“Yahh!” he gasped, turning and glaring. But by that time four others had also grabbed the pole, while I gave him the “Do you have a problem?” look. Hey, civilizing self-absorbed subway nitwits is a dirty job, but someone’s got to do it. (For some reason, that one’s not covered in the Rules of Conduct and Fines.)

Some of the rules seem a bit strange and arbitrary. For example, “carrying a long object” on a subway or bus brings a $75 fine, the same amount as “riding on the outside” of one. Meanwhile, smoking will cost you only $50.

What prompted my sudden fascination with this reading material? When I boarded the train on Saturday, a wide-stance guy was taking up two seats, while shopping-bag-lady-from-Macy’s was taking up three. I quickly Googled the rules, and yep, it was right there under Seat Obstruction: Riders may not “occupy more than one seat.”

A citizen’s arrest? Not wide-stance guy. Yes, the male anatomy requires a bit more room to accommodate it — but not that much. This guy had the same defiant look as door-blocker guy. You know, that “I dare you to say something” look. I’ll bet a $50 fine would wipe that sneer off his face.

Meanwhile, backpack-tourist guy almost took my head off when he swung around to talk to his British mates. I looked through the rules. Yep, carrying hazardous or obstructive objects, $75 fine.

Of course, none of these fines were imposed. But we can dream, can’t we?

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Invasion of the Squeegee Guys? Not Quite

Alert the townspeople — the squeegee guys are back!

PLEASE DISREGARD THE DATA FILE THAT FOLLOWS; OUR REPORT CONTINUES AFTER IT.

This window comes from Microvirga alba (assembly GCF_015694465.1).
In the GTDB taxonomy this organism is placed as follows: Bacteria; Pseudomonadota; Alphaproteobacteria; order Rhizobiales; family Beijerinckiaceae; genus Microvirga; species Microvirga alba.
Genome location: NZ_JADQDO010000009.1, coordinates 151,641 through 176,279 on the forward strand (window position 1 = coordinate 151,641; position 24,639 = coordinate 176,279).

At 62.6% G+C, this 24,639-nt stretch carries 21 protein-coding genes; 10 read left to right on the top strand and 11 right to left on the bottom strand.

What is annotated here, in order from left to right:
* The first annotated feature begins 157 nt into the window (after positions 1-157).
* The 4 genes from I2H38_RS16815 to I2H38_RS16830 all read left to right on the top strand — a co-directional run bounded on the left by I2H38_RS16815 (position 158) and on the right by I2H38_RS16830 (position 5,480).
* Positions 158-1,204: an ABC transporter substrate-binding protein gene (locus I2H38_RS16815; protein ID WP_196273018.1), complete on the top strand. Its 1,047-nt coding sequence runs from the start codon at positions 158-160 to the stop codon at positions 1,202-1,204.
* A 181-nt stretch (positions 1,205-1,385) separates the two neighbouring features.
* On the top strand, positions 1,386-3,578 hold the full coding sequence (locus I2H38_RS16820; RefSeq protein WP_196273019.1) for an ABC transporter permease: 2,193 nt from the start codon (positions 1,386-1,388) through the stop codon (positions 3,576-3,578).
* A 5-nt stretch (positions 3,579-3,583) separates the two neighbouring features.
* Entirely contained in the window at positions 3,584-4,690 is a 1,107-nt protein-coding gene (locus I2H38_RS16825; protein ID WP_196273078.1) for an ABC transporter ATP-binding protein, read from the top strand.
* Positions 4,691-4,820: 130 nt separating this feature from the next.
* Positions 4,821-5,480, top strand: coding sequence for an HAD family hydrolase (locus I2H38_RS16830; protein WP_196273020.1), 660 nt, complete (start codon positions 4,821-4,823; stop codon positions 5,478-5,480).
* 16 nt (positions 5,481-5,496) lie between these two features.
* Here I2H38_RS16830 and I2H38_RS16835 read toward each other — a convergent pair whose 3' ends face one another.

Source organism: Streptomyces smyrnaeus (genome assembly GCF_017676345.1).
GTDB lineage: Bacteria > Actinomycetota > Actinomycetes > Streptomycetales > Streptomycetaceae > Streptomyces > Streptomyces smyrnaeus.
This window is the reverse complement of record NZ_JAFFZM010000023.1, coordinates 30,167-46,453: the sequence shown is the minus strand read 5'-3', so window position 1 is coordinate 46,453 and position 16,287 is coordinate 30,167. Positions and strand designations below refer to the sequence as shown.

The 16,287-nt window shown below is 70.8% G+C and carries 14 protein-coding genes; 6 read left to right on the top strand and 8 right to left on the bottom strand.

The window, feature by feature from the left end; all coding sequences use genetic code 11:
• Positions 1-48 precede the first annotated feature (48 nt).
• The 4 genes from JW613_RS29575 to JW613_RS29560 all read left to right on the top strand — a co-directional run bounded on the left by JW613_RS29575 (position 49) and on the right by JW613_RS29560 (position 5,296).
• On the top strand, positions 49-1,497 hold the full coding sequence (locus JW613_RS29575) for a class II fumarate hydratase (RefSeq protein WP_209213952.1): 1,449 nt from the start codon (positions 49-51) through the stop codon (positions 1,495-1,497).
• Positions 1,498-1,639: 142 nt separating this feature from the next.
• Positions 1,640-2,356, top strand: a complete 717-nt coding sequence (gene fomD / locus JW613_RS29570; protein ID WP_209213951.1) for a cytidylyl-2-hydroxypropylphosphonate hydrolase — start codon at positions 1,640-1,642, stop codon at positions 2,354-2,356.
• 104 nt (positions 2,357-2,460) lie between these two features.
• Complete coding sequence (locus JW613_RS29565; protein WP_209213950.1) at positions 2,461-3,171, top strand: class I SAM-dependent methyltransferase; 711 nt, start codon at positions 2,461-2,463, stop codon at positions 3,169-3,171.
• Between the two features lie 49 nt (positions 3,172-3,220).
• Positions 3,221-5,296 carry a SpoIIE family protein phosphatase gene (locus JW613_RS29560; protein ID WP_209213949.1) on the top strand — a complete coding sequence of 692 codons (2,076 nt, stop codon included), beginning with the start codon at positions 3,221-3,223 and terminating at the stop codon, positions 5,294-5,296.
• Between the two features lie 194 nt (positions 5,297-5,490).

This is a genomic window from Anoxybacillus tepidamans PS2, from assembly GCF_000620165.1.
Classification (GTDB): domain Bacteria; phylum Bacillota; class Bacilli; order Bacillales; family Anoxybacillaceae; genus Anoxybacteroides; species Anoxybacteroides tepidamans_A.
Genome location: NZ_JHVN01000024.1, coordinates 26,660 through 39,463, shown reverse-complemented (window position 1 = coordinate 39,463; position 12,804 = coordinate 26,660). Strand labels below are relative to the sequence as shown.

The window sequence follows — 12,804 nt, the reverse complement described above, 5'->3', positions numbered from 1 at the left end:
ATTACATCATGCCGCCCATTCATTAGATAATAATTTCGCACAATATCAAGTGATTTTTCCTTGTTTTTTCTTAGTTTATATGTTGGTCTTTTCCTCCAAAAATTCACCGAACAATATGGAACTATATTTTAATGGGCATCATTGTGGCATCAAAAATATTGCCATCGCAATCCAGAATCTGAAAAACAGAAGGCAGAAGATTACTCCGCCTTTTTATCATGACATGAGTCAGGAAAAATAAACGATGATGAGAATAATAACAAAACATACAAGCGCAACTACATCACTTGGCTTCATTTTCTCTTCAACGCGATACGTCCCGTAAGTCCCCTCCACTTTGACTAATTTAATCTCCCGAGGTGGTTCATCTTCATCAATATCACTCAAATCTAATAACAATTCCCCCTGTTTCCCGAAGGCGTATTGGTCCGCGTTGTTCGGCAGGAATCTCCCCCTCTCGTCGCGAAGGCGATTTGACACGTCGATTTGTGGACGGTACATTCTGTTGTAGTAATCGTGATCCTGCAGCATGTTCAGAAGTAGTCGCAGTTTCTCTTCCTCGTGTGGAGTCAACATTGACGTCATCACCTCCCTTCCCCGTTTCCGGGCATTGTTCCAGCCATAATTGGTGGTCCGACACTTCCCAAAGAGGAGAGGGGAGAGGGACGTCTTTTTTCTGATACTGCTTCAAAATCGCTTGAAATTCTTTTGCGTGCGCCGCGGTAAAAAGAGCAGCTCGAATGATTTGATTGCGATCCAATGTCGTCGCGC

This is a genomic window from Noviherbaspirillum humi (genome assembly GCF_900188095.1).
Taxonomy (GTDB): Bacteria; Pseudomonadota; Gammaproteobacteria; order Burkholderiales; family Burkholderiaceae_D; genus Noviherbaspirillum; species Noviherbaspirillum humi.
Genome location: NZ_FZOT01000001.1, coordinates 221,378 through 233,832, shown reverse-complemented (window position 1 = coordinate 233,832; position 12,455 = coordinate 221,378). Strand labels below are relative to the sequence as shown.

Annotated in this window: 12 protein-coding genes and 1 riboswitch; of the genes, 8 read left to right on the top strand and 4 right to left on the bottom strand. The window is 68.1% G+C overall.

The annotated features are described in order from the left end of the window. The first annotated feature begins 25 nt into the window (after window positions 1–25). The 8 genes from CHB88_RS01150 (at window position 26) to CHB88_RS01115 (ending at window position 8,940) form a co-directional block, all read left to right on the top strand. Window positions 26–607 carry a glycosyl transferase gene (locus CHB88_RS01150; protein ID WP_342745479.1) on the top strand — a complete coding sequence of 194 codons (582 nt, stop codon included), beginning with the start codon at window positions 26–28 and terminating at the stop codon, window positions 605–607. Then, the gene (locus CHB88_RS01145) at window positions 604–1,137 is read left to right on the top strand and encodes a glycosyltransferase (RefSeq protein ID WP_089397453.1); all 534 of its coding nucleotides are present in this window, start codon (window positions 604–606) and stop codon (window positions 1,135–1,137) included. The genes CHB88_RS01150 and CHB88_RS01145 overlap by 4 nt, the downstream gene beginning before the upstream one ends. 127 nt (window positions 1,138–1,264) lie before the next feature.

According to a recent NY Post story, squeegee men are now “terrorizing” the streets of New York City. The article implied that the bad old days may have returned to town, when miscreants roamed our streets. So far, a grand total of three squeegee guys were documented by the Post, so I’m not going into panic mode just yet.

But yes, it did bring back distant memories, when an innocent young Brooklyn lad with his first car drove into the big bad city, and a smiling squeegee guy approached and offered to clean his windshield.

Alright, my windshield.

I grinned back and said “no thanks,” but he cleaned it anyway — if your definition of “cleaned” is smearing it with a filthy rag. Still smiling, he came over and requested a tip. When I politely refused, he smashed his squeegee down with fury, denting my hood.

Ah yes, the good old days!

Now there is the suggestion that those dreaded times may be back. The truth is, these guys will be gone before you finish this sentence. If you think NYPD Police Commissioner Bill Bratton will let even one New Yorker (beside a headline writer) think the city is back to the bad old days under his watch, you don’t know Bill Bratton.

Talking on “CBS This Morning” recently, Bratton calmly said no, we’re not being overrun, and that the handful of “squeegee pests” will be “taken care of very, very quickly.”

Bratton, who is in his second tour as commissioner, is well aware that the specter of a squeegee army is symbolic, meant to frighten you into thinking you will soon be unable to navigate your way around the city without being accosted by creeps.